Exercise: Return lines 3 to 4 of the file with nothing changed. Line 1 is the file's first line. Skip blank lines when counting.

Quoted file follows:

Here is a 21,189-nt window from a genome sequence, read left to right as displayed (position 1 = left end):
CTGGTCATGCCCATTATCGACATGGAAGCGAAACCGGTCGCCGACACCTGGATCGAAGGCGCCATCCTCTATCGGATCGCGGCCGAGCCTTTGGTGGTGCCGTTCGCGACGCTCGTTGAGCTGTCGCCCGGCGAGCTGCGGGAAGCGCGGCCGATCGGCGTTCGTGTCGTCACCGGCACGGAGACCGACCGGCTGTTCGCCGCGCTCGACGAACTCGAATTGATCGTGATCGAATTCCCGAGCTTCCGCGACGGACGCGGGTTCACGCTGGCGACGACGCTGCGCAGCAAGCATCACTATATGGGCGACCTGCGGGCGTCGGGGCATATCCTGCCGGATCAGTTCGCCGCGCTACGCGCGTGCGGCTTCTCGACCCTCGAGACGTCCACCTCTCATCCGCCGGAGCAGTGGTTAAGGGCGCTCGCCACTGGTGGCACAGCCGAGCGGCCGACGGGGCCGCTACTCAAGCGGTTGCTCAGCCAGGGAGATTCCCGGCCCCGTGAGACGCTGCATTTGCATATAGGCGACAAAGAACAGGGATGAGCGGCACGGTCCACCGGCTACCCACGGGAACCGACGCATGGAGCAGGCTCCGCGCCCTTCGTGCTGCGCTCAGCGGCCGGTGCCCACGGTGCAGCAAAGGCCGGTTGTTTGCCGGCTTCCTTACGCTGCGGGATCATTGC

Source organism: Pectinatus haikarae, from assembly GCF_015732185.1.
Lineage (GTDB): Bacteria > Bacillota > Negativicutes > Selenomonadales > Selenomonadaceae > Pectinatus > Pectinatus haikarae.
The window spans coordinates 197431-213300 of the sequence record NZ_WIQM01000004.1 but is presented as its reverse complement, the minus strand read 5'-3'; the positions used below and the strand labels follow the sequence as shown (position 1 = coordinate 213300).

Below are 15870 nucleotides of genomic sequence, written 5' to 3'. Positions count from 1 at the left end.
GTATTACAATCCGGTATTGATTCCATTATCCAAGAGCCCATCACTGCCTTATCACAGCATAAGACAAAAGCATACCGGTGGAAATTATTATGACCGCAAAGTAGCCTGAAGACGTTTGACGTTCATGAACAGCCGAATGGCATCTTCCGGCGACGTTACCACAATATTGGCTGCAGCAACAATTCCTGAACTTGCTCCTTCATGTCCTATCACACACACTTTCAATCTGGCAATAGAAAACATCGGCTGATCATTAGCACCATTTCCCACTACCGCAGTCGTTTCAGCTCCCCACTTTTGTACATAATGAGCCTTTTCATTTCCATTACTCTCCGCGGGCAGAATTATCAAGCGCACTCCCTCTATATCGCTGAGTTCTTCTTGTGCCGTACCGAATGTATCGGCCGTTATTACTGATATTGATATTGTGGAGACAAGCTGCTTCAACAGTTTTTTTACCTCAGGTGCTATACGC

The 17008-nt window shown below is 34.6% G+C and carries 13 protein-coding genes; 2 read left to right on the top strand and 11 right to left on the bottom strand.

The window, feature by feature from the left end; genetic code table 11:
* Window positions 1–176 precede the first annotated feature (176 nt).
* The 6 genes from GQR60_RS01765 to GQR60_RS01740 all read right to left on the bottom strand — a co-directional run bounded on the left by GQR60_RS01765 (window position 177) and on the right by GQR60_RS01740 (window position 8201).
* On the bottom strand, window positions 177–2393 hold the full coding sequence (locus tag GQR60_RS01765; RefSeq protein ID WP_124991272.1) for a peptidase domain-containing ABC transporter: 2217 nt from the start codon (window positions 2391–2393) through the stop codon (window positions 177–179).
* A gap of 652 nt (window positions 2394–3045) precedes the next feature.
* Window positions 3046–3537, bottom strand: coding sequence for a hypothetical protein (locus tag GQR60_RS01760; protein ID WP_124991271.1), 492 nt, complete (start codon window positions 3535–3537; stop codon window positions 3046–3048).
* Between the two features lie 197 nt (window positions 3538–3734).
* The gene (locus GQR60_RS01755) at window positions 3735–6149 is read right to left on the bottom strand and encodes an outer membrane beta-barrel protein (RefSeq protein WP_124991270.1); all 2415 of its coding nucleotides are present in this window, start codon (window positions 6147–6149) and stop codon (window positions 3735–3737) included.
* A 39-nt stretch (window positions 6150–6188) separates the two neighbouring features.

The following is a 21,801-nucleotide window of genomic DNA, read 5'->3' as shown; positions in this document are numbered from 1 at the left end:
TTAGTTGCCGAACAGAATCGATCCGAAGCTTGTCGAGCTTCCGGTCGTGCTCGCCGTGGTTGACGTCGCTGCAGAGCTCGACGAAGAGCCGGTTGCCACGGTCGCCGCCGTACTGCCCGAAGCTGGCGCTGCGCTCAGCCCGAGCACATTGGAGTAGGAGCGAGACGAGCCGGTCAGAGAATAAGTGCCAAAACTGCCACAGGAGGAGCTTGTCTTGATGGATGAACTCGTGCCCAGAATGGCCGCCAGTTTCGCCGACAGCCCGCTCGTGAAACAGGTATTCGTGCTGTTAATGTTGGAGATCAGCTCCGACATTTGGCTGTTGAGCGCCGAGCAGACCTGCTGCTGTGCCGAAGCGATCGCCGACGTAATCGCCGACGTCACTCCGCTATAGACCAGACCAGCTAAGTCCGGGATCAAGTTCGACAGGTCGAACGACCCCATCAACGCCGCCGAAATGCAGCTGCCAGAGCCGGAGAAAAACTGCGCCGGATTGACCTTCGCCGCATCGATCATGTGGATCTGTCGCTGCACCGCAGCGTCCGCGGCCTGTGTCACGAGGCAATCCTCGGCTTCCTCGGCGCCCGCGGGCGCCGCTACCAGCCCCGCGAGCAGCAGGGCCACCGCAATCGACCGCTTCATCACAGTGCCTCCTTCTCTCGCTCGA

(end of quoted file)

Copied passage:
Source organism: Pectinatus haikarae, from assembly GCF_015732185.1.
Lineage (GTDB): Bacteria > Bacillota > Negativicutes > Selenomonadales > Selenomonadaceae > Pectinatus > Pectinatus haikarae.